We also did some motion blur images using slow shutter speeds and shooting puddle reflections.

Thanks for having me and happy shooting!


Rodeo comes to town - bulls, dust and cowboys

Rodeos are not really my thing but have always wanted to photograph the action in the late afternoon light and dust.

July 2018

#mareebarodeo #mareebarodeo2018 #rodeophotography #actionphotography

I love to change up the pace very now and then and decided to visit the local rodeo a few weeks back.
I was looking for images shot in the last hour of sunlight, the warm winter sun highlighting the manes of the horses, outlining cowboy hats and stirred up dust giving a yellowish brown haze.

Most of these shot at 1/1000th sec f5.6 with a 70-200 with a 2x adaptor.

I have a heap of more but won't bore you too much, just a chosen few here with what I was trying to achieve.
And I got chosen for being a bulls target at one point as he roamed the arena looking for the exit, that was a bit exciting !!!

Needless to say, my camera was filthy after this and needed a good clean.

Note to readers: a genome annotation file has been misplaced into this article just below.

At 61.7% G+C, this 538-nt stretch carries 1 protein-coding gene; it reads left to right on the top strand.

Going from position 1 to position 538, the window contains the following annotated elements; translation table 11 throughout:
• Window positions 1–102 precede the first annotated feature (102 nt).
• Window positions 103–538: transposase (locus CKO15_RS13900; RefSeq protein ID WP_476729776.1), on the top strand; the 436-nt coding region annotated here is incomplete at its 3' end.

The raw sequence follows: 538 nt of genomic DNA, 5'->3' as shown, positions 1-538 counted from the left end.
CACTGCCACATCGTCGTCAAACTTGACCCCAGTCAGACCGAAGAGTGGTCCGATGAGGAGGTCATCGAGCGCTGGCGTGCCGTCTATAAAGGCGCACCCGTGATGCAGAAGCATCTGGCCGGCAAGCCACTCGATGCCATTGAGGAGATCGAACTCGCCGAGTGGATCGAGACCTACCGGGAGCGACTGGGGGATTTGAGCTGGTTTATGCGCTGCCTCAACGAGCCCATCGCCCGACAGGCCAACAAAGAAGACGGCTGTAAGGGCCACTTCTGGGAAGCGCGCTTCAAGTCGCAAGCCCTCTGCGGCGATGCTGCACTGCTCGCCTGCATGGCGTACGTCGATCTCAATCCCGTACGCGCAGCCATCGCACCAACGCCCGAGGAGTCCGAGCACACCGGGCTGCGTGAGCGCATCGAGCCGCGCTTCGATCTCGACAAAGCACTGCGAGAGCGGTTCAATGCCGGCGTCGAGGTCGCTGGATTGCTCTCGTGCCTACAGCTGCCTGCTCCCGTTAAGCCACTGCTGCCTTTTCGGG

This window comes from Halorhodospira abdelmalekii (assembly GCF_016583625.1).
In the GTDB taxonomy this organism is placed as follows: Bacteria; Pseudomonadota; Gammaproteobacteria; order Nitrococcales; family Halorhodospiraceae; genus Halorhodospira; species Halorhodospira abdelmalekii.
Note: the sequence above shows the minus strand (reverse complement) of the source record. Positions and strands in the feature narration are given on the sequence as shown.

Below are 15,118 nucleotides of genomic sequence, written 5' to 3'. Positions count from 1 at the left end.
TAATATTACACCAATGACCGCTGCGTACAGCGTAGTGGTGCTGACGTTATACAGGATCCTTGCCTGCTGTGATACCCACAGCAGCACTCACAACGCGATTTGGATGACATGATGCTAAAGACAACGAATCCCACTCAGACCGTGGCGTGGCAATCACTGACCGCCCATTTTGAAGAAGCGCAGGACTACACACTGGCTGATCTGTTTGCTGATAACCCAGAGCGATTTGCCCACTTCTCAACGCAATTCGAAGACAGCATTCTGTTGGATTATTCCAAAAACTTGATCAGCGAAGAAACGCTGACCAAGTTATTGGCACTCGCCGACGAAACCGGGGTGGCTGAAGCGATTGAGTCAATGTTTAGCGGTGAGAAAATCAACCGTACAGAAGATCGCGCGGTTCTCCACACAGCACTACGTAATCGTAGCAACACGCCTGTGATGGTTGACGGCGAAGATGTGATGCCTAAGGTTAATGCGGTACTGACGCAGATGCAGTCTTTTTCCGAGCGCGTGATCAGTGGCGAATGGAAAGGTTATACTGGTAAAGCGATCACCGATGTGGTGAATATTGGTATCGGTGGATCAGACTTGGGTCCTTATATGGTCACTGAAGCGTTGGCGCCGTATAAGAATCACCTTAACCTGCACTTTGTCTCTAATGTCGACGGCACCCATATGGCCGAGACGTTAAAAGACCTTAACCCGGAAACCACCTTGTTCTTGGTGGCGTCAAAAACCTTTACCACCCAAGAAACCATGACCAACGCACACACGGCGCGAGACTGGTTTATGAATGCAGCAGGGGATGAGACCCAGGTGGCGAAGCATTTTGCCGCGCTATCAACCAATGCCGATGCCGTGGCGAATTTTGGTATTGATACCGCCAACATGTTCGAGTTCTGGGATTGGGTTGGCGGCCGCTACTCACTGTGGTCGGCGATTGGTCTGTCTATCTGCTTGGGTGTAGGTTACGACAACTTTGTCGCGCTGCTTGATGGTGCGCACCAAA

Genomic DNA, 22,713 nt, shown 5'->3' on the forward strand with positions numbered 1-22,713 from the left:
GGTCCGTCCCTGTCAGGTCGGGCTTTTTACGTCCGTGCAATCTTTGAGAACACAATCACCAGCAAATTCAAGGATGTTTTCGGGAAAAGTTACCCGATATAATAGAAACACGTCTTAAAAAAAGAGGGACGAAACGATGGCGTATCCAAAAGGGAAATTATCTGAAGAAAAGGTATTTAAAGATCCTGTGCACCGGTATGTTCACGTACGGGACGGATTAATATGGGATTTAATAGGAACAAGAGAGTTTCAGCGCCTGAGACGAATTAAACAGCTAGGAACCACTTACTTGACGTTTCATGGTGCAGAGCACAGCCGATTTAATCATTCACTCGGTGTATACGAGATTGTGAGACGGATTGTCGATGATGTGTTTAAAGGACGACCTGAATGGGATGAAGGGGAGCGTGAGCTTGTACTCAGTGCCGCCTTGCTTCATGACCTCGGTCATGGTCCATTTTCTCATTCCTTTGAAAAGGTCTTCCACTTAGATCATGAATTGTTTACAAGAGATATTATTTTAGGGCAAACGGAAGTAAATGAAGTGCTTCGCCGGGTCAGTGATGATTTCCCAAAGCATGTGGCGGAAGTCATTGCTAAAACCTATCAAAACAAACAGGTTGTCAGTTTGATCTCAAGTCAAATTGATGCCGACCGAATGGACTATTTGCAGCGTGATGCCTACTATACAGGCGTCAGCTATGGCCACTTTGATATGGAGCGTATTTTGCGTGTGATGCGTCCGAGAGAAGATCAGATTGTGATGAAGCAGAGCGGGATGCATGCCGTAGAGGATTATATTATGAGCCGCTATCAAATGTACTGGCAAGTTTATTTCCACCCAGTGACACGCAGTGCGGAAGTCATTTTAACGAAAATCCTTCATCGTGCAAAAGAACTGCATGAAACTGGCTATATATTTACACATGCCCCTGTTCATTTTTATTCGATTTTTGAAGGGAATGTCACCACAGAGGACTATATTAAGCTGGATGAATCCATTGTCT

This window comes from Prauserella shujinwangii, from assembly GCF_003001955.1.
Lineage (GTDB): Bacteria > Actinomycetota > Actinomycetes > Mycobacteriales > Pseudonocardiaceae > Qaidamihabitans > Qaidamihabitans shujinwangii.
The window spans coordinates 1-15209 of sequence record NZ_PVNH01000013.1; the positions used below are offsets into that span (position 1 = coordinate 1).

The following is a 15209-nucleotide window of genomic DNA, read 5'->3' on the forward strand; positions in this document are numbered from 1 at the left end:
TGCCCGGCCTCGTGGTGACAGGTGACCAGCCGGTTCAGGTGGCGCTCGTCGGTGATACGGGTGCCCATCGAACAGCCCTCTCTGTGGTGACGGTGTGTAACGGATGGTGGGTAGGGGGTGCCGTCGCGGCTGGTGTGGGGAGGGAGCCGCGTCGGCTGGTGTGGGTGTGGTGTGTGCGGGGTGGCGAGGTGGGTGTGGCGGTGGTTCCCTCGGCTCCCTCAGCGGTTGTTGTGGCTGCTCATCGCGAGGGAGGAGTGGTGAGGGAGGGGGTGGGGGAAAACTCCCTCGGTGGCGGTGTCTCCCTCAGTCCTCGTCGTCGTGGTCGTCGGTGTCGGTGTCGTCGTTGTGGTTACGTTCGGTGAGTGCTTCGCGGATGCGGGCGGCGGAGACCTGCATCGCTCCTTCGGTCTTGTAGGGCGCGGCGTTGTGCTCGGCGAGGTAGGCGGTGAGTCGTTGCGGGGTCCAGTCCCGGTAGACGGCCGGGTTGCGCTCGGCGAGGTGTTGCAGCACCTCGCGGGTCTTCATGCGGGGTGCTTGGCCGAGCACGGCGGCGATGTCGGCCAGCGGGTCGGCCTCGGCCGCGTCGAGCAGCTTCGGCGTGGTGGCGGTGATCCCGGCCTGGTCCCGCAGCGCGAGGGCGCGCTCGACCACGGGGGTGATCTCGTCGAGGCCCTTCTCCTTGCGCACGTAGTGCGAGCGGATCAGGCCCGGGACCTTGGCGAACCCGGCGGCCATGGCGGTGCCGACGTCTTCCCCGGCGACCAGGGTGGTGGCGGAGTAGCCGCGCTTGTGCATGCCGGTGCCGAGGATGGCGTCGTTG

My new addition to the family.......100mm macro lens - super cool!

Yeah well its unlikely that I'll be having anymore babies, so lenses are it! Easier to maintain too!

The canon 100mm f2.8 L series lens is a pearler.
Picked this one up a couple of months ago.

So there's no zoom on this, its a prime lens. When shooting macros I find myself manually focusing it, just so I can pinpoint the exact area I am wanting to be in focus. Heaps of fun:)

The lens itself is quite light, compared to my others.
It's also a GREAT lens in low light with f2.8, so will be handy in shooting births so I can get nice close shots without getting too close!

So it has been raining A LOT here in Cairns over the past week or so and generally rain stops play, when it comes to outdoors shoots. Providing it's not pouring down I actually like the rainy days for shooting things you can't normally shoot in the middle of the day in bright sunlight, eg garden macros.

Now, my garden isn't really a garden, its more an "assortment of plants" and tough buggers too, as I am no green thumb. However shooting teeny weeny details, it doesn't matter so much. No one can see how messy my garden is :))))